Gladstone and Scott: Family, identity, and nation

Windscheffel, R. (2007). Gladstone and Scott: Family, identity, and nation. Scottish Historical Review, 86(1), pp. 69-95. doi: 10.3366/shr.2007.0054

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Abstract

In the 175 years since his death, Walter Scott has regularly been hailed as an influence by politicians. Amongst the poet-novelist's nineteenth-century political admirers, William Ewart Gladstone was possibly the most ardent, genuine, and significant. Scott's poems and novels were amongst the earliest texts Gladstone read; he read no works (in English), except the Bible, so consistently or completely over such a length of time. They offered him a plethora of inspirations, ideas, and language, which he imbibed and appropriated into his public and private lives. His concept of self, his understanding of family, and his sense of home, were all forged and conducted within a Scottian frame of reference. Scott's life and works also crucially influenced Gladstone's political understanding of the Scottish nation and its people, and his conception of how he could best serve their political interests. This article casts new light on an important and influential relationship in Gladstone's life, establishing that it was neither the superficial and recreational association some have described, nor simply a ploy of an astute politician. The article falls into three parts. The first elucidates how Gladstone's consumption of Scott's writings was seminal in the formation of his private identity, both individual and familial. The second explains how Gladstone's readings of Scott fitted into the specific and serious character of his other reading and knowledge-gathering, and the third shows how the details of Gladstone's response to Scott related to the broader intellectual and cultural context of his public life. By placing Gladstone within his Scottish context, this article shows how frequently and significantly his private and public worlds intersected.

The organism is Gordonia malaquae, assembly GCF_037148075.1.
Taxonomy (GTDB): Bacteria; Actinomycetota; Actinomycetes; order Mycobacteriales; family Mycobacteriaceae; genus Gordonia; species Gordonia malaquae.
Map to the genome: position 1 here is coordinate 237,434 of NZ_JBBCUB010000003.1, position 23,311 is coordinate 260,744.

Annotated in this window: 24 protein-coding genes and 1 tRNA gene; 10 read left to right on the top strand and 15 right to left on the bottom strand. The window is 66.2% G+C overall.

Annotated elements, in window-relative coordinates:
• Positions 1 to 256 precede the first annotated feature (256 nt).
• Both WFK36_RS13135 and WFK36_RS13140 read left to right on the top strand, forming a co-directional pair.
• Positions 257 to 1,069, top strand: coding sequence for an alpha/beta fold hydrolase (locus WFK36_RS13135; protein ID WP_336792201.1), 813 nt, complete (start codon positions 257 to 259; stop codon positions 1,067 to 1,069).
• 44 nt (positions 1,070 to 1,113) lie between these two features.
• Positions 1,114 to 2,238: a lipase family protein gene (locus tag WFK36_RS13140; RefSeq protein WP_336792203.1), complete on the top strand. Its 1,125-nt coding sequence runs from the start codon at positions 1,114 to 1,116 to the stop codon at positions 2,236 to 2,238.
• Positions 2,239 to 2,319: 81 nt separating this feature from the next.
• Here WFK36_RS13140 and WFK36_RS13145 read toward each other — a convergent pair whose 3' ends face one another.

Item Type: Article
Additional Information: This article has been accepted for publication by Edinburgh University Press in Scottish Historical Review.
Divisions: Learning Development Centre
URI: http://openaccess.city.ac.uk/id/eprint/18306

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